I bought a donut a couple weeks ago. That is, I contributed a dollar to the summer missions fund and received in exchange one donut. You might call the donut a bribe — pay one dollar, and get a donut for your donation.
Like most donuts, like the grass that withers and the flower that fades, this piece of sugary fluff dissolved and was consumed, but it left behind a much more indigestible problem. I began to wonder whether I had done my good deed, not to be seen by men, but to gain a donut. Contributing to summer missions is good, yes. Eating donuts is also good. But is eating donuts a legitimate incentive for contributing to summer missions? In other words, did I contribute to the missions effort, gaining as a bonus one free donut, or did I sell my soul for a donut and support summer missions only incidentally? I tried to brush the doubts away, but I could feel a stomachache beginning as I questioned whether I would have given the dollar without the incentive provided by the sugar-glazed fluffery. If not, was my donation still legitimate?
I’m overreacting, I know — possibly I’ve eaten too much sugar recently. If donut fundraisers raise money and the money is spent on a good cause, where’s the harm? As Christians, though, we need to consider the message we send when we support missions by spending on ourselves.
In church tradition, Sunday-School storybooks, and moral lessons, children saved their money, gathering penny by penny, dime by dime, to fill their missionary boxes — forgoing their own desires to contribute their mite to the collection. Now, we’re asked to splurge instead of sacrifice. We are told to spend money on ourselves and feel good about it, since 25%, one-fourth, of our spending will support the missions team.
The problem isn’t just donuts. I received an email in February inviting me to a fundraiser at Cold Stone Creamery, so that my “sweet-treat-expense” could help children overseas. If ice cream wasn’t my thing, I could visit Jamba Juice. “Go and have a healthy treat, all the while supporting starving children!” the email told me. Last month, a flyer arrived in my mailbox for second Cold Stone fundraiser, asking students like me to ‘indulge ourselves for a Great Cause.’ Unfortunately, self-indulgence and Great Causes mix about as well as banana slugs and Peanut Butter Cup Perfection.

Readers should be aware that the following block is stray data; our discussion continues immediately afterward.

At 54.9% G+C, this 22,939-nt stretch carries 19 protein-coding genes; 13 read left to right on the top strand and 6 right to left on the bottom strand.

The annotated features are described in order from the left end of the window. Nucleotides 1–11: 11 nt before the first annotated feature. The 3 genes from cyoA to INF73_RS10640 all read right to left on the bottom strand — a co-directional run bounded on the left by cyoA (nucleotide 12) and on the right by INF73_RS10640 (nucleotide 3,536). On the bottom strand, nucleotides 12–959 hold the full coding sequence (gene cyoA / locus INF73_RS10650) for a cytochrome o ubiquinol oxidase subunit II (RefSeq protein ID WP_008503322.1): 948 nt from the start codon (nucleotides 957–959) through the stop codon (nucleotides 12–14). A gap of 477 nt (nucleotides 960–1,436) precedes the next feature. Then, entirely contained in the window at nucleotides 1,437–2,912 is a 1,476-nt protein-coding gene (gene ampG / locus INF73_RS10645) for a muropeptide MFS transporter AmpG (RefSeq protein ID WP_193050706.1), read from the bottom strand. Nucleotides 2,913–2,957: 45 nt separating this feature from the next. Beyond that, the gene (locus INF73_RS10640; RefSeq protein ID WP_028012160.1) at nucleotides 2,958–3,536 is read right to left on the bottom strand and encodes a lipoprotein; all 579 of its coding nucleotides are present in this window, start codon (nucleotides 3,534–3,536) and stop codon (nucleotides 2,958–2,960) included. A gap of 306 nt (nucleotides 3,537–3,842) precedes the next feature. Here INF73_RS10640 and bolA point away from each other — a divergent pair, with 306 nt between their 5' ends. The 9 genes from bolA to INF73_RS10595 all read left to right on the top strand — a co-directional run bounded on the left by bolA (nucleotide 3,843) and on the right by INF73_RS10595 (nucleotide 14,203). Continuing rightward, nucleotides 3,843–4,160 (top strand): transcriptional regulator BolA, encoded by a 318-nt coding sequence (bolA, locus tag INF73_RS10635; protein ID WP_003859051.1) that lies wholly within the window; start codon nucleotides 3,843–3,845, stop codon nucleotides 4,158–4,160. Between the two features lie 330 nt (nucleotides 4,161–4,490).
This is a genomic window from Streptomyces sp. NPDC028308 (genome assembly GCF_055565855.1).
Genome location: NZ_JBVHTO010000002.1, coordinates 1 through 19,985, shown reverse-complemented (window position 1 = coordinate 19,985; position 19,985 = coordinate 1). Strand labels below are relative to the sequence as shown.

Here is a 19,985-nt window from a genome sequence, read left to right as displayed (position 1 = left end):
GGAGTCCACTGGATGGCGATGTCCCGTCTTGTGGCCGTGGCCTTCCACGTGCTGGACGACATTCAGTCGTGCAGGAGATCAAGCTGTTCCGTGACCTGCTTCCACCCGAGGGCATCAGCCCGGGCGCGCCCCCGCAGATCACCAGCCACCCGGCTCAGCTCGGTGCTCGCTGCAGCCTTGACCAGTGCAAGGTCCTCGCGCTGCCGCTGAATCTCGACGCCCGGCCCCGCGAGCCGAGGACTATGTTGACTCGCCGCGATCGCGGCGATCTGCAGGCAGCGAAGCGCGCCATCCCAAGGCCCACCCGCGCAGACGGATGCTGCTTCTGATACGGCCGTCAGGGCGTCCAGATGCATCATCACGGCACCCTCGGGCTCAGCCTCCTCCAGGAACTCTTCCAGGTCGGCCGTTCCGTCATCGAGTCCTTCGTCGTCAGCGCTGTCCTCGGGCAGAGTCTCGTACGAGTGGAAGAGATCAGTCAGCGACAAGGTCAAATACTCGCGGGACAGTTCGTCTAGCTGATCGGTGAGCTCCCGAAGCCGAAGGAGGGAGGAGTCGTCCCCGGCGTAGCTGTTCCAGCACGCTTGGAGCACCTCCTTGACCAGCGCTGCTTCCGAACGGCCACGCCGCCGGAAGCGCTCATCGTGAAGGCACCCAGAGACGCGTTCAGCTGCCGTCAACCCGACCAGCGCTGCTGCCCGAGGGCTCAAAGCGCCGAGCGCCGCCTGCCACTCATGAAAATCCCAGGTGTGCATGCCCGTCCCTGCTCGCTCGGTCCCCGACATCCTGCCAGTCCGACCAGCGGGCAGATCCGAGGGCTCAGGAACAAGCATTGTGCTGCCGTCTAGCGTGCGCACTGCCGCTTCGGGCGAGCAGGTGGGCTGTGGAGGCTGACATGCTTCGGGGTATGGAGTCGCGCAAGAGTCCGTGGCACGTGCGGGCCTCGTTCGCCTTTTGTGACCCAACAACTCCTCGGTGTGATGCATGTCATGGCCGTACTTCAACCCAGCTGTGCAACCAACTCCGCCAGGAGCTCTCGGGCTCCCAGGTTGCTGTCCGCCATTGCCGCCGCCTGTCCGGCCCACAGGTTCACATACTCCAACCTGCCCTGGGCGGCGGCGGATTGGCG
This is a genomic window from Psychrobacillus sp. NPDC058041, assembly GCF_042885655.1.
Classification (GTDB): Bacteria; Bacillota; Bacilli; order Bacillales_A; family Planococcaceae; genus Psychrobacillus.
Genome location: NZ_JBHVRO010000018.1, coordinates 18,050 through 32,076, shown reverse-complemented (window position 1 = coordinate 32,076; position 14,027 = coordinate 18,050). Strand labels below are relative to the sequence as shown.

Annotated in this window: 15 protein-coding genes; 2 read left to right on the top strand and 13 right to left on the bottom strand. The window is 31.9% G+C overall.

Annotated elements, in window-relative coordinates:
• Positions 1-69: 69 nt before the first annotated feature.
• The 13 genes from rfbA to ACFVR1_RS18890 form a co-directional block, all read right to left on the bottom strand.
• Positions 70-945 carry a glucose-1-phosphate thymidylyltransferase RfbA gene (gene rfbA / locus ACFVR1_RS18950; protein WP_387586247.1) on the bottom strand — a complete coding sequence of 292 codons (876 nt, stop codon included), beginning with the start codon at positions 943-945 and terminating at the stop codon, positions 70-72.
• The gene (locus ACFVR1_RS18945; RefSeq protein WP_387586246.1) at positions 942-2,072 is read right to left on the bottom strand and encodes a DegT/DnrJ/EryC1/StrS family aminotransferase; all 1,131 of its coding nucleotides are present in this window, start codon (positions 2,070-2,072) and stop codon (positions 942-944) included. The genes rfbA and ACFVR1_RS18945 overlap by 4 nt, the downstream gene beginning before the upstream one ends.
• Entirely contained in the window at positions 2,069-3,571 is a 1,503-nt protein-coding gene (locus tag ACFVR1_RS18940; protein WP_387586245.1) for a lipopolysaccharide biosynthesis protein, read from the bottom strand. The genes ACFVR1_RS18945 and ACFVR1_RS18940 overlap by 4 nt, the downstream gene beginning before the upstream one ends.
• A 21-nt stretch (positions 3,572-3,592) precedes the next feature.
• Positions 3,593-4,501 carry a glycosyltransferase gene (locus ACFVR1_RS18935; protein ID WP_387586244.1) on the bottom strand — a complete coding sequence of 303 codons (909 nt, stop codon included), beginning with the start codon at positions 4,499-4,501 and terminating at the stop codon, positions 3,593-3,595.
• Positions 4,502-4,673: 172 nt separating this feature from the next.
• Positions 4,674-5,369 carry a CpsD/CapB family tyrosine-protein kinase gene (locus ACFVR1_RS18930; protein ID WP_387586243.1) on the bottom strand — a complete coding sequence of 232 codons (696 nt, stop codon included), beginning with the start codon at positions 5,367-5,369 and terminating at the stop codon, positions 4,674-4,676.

I’m not saying that Christians have to forgo donuts, ice cream, and all such sweet treats. The Bible tells us quite frequently to delight in God and in His creation, which would include Krispy Kremes and chocolate sundaes. The Bible also happens to talk about sacrifice — Paul writes that he has been “poured out as a drink offering” for the Philippians. We pour out the caramel sauce on our Apple Pie A La Cold Stone.
Would I have spent the dollar on missions that I spent on donuts? I’m not sure. It may be the fact that I’m not sure which disturbs me most. Food treats may lure us into donating to missions, like a bunch of sweet-toothed Pavlov’s puppies, but we should be willing to support the work for its own sake. Used properly, missions fundraising could become a lesson on the importance of missions work. On the other hand, if I need a sugar-coated incentive to contribute to missions, then I’ve failed. If the church needs donuts to get people excited about missions work, the church has failed also and needs to reconsider its methods.
No, donut-and-ice-cream fundraisers are not evil; they do raise money, and they might even attract people who wouldn’t participate otherwise. Still, we could use a few old-fashioned save-your-dimes fundraisers as well. Why not let people know that there’s more to sacrifice than Caramel Banana Splits and a sugar-glazed appeal?